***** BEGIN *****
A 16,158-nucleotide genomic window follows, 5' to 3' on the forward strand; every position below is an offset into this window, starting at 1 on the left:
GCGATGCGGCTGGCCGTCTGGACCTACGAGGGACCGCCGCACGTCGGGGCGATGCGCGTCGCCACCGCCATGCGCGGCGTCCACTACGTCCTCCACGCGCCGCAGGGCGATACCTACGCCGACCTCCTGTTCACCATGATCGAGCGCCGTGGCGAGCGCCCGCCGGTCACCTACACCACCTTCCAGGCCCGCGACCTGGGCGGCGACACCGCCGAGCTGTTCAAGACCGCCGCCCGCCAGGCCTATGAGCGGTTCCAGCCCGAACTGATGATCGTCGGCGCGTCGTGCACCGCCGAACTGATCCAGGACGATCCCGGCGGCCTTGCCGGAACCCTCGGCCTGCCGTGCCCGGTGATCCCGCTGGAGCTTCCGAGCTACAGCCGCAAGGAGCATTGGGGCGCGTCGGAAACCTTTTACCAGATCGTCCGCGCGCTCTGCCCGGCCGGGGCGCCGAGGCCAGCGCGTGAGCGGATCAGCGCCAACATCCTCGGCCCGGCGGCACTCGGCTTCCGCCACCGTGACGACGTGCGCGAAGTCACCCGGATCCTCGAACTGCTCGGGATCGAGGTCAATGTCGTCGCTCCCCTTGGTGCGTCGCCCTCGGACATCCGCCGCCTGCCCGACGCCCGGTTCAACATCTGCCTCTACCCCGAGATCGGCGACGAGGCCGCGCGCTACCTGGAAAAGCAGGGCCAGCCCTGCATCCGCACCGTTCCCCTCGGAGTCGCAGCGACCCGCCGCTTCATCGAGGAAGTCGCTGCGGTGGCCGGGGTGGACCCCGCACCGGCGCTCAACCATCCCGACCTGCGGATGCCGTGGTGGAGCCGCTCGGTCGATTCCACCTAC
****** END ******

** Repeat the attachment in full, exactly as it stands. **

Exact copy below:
A 16,158-nucleotide genomic window follows, 5' to 3' on the forward strand; every position below is an offset into this window, starting at 1 on the left:
GCGATGCGGCTGGCCGTCTGGACCTACGAGGGACCGCCGCACGTCGGGGCGATGCGCGTCGCCACCGCCATGCGCGGCGTCCACTACGTCCTCCACGCGCCGCAGGGCGATACCTACGCCGACCTCCTGTTCACCATGATCGAGCGCCGTGGCGAGCGCCCGCCGGTCACCTACACCACCTTCCAGGCCCGCGACCTGGGCGGCGACACCGCCGAGCTGTTCAAGACCGCCGCCCGCCAGGCCTATGAGCGGTTCCAGCCCGAACTGATGATCGTCGGCGCGTCGTGCACCGCCGAACTGATCCAGGACGATCCCGGCGGCCTTGCCGGAACCCTCGGCCTGCCGTGCCCGGTGATCCCGCTGGAGCTTCCGAGCTACAGCCGCAAGGAGCATTGGGGCGCGTCGGAAACCTTTTACCAGATCGTCCGCGCGCTCTGCCCGGCCGGGGCGCCGAGGCCAGCGCGTGAGCGGATCAGCGCCAACATCCTCGGCCCGGCGGCACTCGGCTTCCGCCACCGTGACGACGTGCGCGAAGTCACCCGGATCCTCGAACTGCTCGGGATCGAGGTCAATGTCGTCGCTCCCCTTGGTGCGTCGCCCTCGGACATCCGCCGCCTGCCCGACGCCCGGTTCAACATCTGCCTCTACCCCGAGATCGGCGACGAGGCCGCGCGCTACCTGGAAAAGCAGGGCCAGCCCTGCATCCGCACCGTTCCCCTCGGAGTCGCAGCGACCCGCCGCTTCATCGAGGAAGTCGCTGCGGTGGCCGGGGTGGACCCCGCACCGGCGCTCAACCATCCCGACCTGCGGATGCCGTGGTGGAGCCGCTCGGTCGATTCCACCTAC